OTTAWA — Finance Minister Jim Flaherty says the US has replaced Europe as the biggest threat to the domestic economy.
The minister made the comment after wrapping up two days of meetings with his G20 counterparts in Mexico City, which had a mood he described as serious but not “doom and gloom.”
Europe’s troubled finances and the US fiscal cliff have both been hanging over the global economy for months, but Flaherty said the US situation now potentially packs the bigger potential wallop.
“I think the difference we have now is that the European leadership is starting to take some concrete actions with deadlines, and that’s quite encouraging,” he explained.
“And more importantly, we’ve got less than 60 days for this fiscal cliff to be resolved in a very difficult political climate in the United States. Now it’s going to require breaking through that political gridlock … otherwise the consequences are dire.”
Flaherty said failure to avoid the so-called cliff – the automatic lapse of about $600 billion in government spending and tax cuts that represents about four percentage points of US economic growth – would push America into recession, with Canada likely to follow.
He said the US Congress must reach a compromise regardless of who – President Barack Obama or challenger Mitt Romney – is elected.
Earlier, the G20 ministers and central bankers issued a communique calling on the world’s largest economies to reject protectionism and currency manipulation, and called on the US to “carefully calibrate the pace of fiscal tightening to ensure that public finances are placed on a sustainable long-run path, while avoiding a sharp fiscal contraction in 2013.”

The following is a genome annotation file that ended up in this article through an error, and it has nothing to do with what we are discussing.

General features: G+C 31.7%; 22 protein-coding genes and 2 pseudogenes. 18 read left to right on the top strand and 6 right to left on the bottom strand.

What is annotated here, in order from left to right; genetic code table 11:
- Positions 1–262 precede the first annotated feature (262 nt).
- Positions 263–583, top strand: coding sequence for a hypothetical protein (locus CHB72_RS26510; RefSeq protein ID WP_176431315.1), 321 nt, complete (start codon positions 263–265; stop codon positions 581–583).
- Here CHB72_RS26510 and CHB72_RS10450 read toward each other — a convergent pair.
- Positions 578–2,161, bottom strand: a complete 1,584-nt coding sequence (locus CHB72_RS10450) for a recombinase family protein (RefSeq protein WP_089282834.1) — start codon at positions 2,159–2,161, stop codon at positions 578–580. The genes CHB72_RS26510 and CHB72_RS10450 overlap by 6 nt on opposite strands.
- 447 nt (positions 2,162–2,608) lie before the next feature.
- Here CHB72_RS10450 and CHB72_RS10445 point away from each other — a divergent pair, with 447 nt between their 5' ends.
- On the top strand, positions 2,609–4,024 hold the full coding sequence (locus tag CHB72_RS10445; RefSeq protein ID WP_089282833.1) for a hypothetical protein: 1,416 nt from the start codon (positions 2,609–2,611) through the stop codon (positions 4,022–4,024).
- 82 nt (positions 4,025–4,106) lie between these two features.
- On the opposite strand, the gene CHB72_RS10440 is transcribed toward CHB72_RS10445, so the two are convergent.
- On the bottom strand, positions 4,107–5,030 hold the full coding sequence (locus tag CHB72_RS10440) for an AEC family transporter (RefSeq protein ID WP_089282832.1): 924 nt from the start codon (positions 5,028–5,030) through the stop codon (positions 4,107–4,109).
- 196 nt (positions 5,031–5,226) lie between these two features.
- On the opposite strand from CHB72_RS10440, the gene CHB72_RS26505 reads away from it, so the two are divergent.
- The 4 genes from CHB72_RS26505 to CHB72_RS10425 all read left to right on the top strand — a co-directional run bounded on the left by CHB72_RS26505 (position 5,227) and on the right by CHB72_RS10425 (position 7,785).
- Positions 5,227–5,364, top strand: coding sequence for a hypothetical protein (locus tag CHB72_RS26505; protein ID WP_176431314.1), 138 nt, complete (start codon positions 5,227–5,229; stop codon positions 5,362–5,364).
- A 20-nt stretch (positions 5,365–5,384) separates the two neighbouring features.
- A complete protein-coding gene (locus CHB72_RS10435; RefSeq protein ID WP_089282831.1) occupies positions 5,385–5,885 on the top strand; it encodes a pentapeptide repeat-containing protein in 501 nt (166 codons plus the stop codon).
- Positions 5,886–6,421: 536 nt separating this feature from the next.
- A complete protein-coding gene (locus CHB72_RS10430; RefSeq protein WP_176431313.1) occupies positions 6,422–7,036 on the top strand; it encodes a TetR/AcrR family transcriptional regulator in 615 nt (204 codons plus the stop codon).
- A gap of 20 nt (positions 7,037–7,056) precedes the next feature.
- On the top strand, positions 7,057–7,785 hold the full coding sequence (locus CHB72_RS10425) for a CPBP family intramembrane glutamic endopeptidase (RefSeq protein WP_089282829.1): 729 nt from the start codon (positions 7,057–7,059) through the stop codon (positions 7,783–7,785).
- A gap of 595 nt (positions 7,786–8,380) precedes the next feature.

The communique made clear the world remains hobbled by moderate growth expectations and a mountain of risks, including weaker growth in some emerging economies and additional supply concerns in some commodity markets.
That sober finding still left space for some optimism, Flaherty said.
“It’s looking a little bit better in Europe, it’s looking a little bit better in the United States, the emerging economies still have significant growth,” he said.
“So it wasn’t doom and gloom, it was cautious though.”
One of the bright spots, he said, is the recovery in the US housing market, which is already stimulating the lumber industry in BC.
Flaherty said he achieved one of his goals prior to the meeting: securing an agreement to establish a regime whereby G20 nations will “publish” their records on meeting commitments they have reached.
One of those commitments was the target made in 2010 to halve national deficits by 2013. Many countries, including the US, will miss that goal. The G20 officials decided it was appropriate to loosen the hard target on some countries to support growth.
Flaherty also said he discussed the challenge Canada faces in coping with foreign investments in the resource sector, particularly from state-owned enterprises.
Ottawa has extended for the second time its review of Chinese-owned CNOOC’s $15.1 billion takeover of Calgary oil producer Nexen Inc.
“Some countries have struggled with it and I had actually some very good discussions with them about how they approached the issue, how they managed it,” he said.
He added that there was no suggestions from his colleagues to questions of whether Canada remains open for business.
In other declarations, G20 officials moved to head off concerns that China or some other countries may resort to manipulating their currencies in order to support exports.
“We reiterate our commitments to move more rapidly toward more market-determined exchange rate systems and exchange rate flexibility to reflect underlying fundamentals, avoid persistent exchange rate misalignments and refrain from competitive devaluation of currencies,” the officials said.
The G20 represents most of the world’s biggest economies, including some with fixed currencies like China.
© 2012 The Canadian Press